There are new efforts to clean up the system. Since Fox came to power, top officials have been replaced, but many middle- and lower-level officials have not, particularly in the ranks of prosecutors and police. The government has little money to pay good salaries for difficult jobs, such as dealing with delinquents.
Under a new governor from Fox's National Action Party, Yucatan state officials said they plan to build a $1 million detention center. They said that only children who have committed crimes would be sent there.
They promised better record-keeping to ensure that children serve their sentences and no more. They promised that lawyers and human rights observers would be allowed access. But Yucatan, like most Mexican states, has plans and promises bigger than its pocketbook. So far, the officials have had little success in recruiting people willing to take such difficult jobs for as little as $50 a week.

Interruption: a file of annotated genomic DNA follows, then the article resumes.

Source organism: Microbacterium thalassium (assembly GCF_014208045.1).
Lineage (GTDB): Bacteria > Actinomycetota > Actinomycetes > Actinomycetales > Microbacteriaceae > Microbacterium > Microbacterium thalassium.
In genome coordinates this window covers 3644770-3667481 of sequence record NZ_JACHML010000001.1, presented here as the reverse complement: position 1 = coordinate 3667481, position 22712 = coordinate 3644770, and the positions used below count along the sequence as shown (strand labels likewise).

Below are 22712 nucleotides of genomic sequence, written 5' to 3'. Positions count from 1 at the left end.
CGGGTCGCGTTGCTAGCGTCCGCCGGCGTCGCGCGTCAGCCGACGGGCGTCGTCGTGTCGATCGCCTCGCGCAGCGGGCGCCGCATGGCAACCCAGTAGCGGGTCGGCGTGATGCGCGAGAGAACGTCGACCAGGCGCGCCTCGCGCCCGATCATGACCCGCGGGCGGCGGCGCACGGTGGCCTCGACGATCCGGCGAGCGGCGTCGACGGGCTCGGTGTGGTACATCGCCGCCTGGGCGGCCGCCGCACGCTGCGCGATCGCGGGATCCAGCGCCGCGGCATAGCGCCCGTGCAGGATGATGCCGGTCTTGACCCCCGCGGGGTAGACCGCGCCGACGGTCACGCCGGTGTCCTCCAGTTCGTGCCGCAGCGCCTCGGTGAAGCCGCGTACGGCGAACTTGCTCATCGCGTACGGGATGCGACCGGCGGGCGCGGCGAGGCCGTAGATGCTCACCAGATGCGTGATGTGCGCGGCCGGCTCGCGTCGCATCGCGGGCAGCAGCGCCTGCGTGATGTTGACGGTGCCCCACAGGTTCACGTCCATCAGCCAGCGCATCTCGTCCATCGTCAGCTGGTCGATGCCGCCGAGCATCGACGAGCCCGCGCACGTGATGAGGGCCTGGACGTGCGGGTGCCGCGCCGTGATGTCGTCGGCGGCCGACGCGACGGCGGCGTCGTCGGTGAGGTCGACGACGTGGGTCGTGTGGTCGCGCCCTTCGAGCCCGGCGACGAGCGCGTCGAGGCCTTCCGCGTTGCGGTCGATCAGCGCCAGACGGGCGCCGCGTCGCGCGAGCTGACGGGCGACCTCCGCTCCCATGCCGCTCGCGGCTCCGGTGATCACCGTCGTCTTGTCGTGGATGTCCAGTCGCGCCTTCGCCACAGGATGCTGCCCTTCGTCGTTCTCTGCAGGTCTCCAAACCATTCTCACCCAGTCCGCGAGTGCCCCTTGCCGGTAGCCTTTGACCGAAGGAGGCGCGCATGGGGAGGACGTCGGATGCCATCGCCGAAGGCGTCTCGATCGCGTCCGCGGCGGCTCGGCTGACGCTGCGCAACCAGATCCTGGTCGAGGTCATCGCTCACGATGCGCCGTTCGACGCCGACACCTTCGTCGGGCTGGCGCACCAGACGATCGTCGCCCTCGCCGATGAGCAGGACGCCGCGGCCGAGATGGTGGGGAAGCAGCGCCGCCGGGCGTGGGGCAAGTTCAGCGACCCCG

Years of Life Lost
Beto had been abandoned by his parents. Living on the street was tough, he recalled, but it was nothing compared to the years of misery he suffered at the hands of the government.
"I lost a lot of my life," said Beto, who is now 16 and was recently released from the facility.
Beto wonders what his life would have been like had he not been forced into the state system. His manner is withdrawn and unsmiling. He seems like a serious man in a child's body. He lives with his ailing grandmother, earning a few pesos a day pedaling a bicycle taxi in a town 45 miles from here.
He doesn't like to talk about his years in Merida.
Interviewed at a taco stand in a colorful town square, Beto paused for a long time after each question, sipping on a soda. He said he was not angry, but the what-ifs nagged at him.
"If I hadn't taken those two buttons, the police wouldn't have picked me up," he said. "I could have found a job and a place to live. You can't do that when you're in jail."
--Researcher Laurie Freeman in Mexico City contributed to this report.